In a global age where the concept of “local sound” is increasingly rare, we may find ourselves interrogating the value of the multi-million dollar world tours regularly undertaken by many top orchestras. Surely when 80-odd musicians pack up their gear and travel across a country or ocean, the goal is to bring their unique, perhaps novel, interpretations and ideas to new audiences. On Tuesday night, the Toronto Symphony Orchestra under Peter Oundjian performed at Montreal’s Maison Symphonique as part of their eastern Canada tour in a well-executed and altogether comfortable programme which nonetheless failed, from a curatorial point of view, to challenge any notion of orchestral status-quo: a short modern première (not too avant garde) placed benignly in the opening slot, followed by a concerto, then a late Romantic warhorse occupying the second half. Beautifully, even passionately played, but a bit disheartening considering the critical furore the centrepiece of this programme - Strauss’ Ein Heldenleben - caused on the occasion of its première in the waning days of the 19th century: a veritable challenge to and for critics and audience alike. Today we delight in the familiarity of the great favourites, but often at the expense of the novelty, controversy and challenge that could otherwise be the stuff of a great orchestral tour.

Canadian composer Vivian Fung was on hand in the audience for the Canadian première of Aqua (2012). Commissioned by the Chicago Sinfonietta as part of a series inspired by iconic structures in that city, this brief textural piece featured an undulating musical architecture through the use of tremolos and a constantly swelling dynamic scheme. Standard techniques such as full orchestral downward glissandi (a vertiginous effect I feel I’ve heard a lot lately) contributed to a surface interest. Oundjian was fully engaged and led through the ups and downs with authority and conviction. Some extended instrumental techniques at the very end, including bowed percussion, seemed poised to open up the sound palette, but the work ended too soon for such development.

Richard Goode was the soloist in Mozart’s Piano Concerto no. 17 in G major, K.453. Considering his masterful recordings of the complete Beethoven sonatas - practically a reference amongst pianists - it was no surprise that his performance exhibited a level of clarity, nuance and tonal variety which was inspiring and totally engaging. Unfortunately, his delicately shaded passagework was invariably lost in the orchestral sound and could have been brought up a few notches to accommodate the concerto context (the orchestra didn’t seem to be playing too loudly) and the size of the hall. Because of this imbalance, and despite the attentive and collaborative role admirably assumed by Oundjian, the most beautiful moments came when Goode had the chance to play unfettered by the orchestra. The second movement was pure poetry, capturing fleeting moments of tragedy within a long and languid melodic line and supported just enough by the heartbeat of orchestral chords.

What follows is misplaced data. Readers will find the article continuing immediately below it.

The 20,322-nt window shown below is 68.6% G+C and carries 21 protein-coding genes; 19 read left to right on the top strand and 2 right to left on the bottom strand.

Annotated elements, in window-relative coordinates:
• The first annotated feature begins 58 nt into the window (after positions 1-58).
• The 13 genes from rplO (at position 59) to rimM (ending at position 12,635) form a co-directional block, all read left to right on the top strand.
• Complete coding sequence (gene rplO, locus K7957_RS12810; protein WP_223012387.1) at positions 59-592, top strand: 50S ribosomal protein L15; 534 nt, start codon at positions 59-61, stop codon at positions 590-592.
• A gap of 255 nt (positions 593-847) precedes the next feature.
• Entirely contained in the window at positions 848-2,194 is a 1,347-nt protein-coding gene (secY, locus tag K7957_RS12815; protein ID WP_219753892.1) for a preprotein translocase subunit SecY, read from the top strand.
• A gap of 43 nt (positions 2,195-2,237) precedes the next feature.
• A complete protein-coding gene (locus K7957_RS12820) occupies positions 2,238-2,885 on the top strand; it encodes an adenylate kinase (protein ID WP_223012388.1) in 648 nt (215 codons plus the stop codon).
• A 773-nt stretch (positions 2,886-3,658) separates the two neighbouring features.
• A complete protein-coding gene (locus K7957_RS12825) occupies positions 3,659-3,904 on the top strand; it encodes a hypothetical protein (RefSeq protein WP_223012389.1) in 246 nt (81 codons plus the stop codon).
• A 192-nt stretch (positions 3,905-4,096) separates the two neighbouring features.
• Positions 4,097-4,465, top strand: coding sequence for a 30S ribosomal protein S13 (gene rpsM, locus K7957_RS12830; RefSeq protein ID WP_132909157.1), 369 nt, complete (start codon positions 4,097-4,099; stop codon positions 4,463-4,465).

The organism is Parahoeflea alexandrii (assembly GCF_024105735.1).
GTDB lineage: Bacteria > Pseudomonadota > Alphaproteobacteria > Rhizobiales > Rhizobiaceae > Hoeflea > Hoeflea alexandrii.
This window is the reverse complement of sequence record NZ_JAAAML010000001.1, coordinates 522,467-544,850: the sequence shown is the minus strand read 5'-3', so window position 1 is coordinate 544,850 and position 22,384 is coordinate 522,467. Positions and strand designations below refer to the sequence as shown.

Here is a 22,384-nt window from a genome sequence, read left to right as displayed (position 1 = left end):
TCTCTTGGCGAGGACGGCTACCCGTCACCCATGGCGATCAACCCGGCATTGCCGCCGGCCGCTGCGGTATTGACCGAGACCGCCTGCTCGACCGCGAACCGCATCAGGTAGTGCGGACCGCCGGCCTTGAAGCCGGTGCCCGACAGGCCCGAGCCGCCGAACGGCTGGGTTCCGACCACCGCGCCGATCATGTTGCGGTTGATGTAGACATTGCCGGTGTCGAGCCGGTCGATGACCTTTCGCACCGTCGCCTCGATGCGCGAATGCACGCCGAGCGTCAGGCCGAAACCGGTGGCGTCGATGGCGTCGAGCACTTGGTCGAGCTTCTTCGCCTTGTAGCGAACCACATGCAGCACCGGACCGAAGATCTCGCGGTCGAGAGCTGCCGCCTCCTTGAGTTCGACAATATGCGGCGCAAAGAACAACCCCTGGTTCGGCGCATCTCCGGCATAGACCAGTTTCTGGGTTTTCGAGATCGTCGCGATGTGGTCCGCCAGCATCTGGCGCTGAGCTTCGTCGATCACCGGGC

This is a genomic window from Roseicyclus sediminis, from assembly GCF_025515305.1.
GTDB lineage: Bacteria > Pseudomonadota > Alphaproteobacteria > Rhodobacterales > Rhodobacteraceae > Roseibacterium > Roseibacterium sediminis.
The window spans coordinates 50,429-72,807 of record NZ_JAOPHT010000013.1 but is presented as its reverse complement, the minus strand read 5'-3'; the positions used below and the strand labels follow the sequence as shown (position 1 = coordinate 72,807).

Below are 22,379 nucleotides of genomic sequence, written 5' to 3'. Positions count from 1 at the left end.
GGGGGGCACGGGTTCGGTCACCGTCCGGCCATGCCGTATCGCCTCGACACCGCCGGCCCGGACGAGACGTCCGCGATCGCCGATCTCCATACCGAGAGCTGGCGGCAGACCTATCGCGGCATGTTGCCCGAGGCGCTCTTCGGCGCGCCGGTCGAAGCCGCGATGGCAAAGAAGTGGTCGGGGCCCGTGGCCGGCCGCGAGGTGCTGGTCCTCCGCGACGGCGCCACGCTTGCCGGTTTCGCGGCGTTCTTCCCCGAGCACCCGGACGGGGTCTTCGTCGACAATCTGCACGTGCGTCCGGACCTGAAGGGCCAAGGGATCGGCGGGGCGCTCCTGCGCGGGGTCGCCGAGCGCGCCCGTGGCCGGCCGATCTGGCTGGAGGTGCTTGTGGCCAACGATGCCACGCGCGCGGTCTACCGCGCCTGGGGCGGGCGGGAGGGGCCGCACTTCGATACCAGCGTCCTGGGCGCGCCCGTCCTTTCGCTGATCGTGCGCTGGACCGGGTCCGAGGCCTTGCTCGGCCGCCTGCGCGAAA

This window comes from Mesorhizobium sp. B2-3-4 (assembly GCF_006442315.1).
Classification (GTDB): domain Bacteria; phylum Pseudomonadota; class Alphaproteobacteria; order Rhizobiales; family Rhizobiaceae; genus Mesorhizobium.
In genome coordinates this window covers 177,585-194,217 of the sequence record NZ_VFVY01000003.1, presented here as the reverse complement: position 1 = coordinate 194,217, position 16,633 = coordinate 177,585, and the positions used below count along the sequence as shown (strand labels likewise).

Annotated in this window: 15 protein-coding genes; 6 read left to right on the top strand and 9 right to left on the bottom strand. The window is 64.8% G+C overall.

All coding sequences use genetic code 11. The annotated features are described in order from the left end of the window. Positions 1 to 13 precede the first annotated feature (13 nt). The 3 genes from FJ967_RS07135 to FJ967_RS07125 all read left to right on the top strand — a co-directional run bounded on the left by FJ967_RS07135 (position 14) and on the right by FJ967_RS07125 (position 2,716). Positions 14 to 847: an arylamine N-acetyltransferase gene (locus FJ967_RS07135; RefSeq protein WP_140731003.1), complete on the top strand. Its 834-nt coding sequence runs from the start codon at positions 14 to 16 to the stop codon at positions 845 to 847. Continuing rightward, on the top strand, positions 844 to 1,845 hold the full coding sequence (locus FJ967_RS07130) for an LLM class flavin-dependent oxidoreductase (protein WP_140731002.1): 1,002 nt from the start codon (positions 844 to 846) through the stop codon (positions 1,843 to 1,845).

Strauss’ autobiographical tone poem Ein Heldenleben was everything you might hope for in a virtuoso orchestral performance. Bombast and excess abound in this epically rambling score. Maligned in its day for its self-importance and hubris, we tend now to look on it as a titillating curiosity from an age of the ascendence of the Romantic subject. Oundjian dived into the music with gusto, and the TSO responded in kind. A slippery entrance from the horns (there are eight horns!) was soon forgotten as the upward-striving hero’s leitmotif took on the bracing character of a true Romantic hero. The chattering woodwinds and “pedantic” tubas in the “Hero’s Adversaries” section were effectively humorous and pervasive throughout the entire work. Periodically, the flow of music was interrupted by a blockiness caused by the sheer volume of leitmotivic interjections, but this smoothed as the piece continued. Concertmaster Jonathan Crow’s exquisite extended violin solo in “The Hero’s Companion” is perhaps reason enough for the TSO to keep playing this piece in concert. Crow’s virtuosity is intense, and he conveys a sense of barely repressed energy like few others can. The TSO is certainly fortunate to have such a player leading the strings. After the epic battle music of “The Hero’s Deeds of War” the ensuing two sections can sometimes seem long and overly drawn out. Luckily Oundjian ensured that the pacing never flagged while still managing to linger on the poignancy of successive strings of harmonic irresolutions and lusciously interwoven melodic lines.

Strauss may have claimed to be “no hero,” but as might have been expected, his music stole the show, having the regrettable effect of dwarfing the Mozart and all but obliterating the Fung. Perhaps a shifting of balance is in order, with more emphasis on risk-taking departures from the expected - especially when orchestras tour.